Do you hire the same or hire different?

When it comes to bringing new people into your business it’s obvious to say that you need to understand what kind of person you want to add to the team.

But it’s not just in terms of the skills and experience that they have that you should be concerned with, or whether their goals align, but also in terms of whether they share the same characteristics as your team.

And we’re not talking demographic characteristics here, we’re talking personality characteristics.

Is your business full of alpha characters, and do you need more of them in order for the new person to survive and thrive? Or would a beta character help to balance out some of the jostling egos?

“Two men working back-to-back outside with a brick wall background” by rawpixel on Unsplash

Is your business full of quiet, thoughtful team members who happily go about their business, never speak up, and just get on with what they’re tasked with? Do you need more of the same, or would bringing in a challenger help shake things up and help you find improvements?

Team dynamics is key to the success of any organisation and striking a balance between similarities and differences is key.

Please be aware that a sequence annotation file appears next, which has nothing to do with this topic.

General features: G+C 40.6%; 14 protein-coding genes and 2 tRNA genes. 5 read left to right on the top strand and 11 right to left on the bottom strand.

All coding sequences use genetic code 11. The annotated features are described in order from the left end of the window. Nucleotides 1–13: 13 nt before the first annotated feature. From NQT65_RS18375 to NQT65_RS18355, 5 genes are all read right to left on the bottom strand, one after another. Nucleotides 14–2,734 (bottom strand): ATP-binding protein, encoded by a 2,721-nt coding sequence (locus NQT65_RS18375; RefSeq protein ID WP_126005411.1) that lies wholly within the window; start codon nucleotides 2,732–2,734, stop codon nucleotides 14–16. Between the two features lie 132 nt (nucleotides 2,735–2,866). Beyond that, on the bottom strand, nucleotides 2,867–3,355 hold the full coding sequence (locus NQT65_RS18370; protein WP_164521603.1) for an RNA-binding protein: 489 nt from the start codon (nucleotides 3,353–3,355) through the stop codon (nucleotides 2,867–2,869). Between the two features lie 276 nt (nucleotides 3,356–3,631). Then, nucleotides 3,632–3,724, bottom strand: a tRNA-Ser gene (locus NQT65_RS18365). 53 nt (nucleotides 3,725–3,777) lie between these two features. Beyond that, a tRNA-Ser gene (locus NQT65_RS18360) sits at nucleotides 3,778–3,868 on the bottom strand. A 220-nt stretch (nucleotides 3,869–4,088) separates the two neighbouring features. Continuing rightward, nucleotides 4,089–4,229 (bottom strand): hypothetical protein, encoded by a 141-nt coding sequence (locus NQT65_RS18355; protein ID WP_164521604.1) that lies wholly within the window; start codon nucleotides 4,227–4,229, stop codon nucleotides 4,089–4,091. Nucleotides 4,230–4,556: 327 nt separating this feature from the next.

Too much of one thing might mean not enough innovation. Too much of another might mean you’re forever chasing the new thing and no-one is looking at the current. Too many loners means no cohesion. Too many appeasers may mean slow progress.

Sir Russell Coutts, who led Oracle Team USA to win the America’s Cup sailing racing, said that “one of the hardest things to do” was resolving the balance between individual’s and the group.

Photo by Quino Al on Unsplash

It’s difficult to figure some of this out from a face-to-face interview, so many businesses are turning personality profiling to get to the bottom of who to hire, with the organisations as diverse as Buffer, the social media platform, and the New Zealand Army, all looking to figure out the right mix of characters to drive them forwards.

Finding that mix of introverts and extroverts is key, as is identifying those who have the emotional intelligence to figure out how to work with people who aren’t like them.

If you manage to develop a balance of personalities, then it becomes important to bring them together behind the one common goal, unifying their purpose yet all contributing from their area of strength

So it’s not always about finding an X type person, as sometimes what you’re looking for is a Y or a Z to fit alongside the Xs you already have. There’s more to hiring than just skills on a CV.

Did you consider personality and team dynamic when you last hired someone, or was it all down to pure functional skills?

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Rob was a professional soccer player, and cinema manager, before moving into software development 20+years ago. He was a founding team member at startup Ormsby Street and is now a founding member at Don’t Keep it to Yourself. He writes regularly for Real Business and Business Advice on small business matters. You can find more information at

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Helping people kick start their product management career at * Product person at Watchfinder

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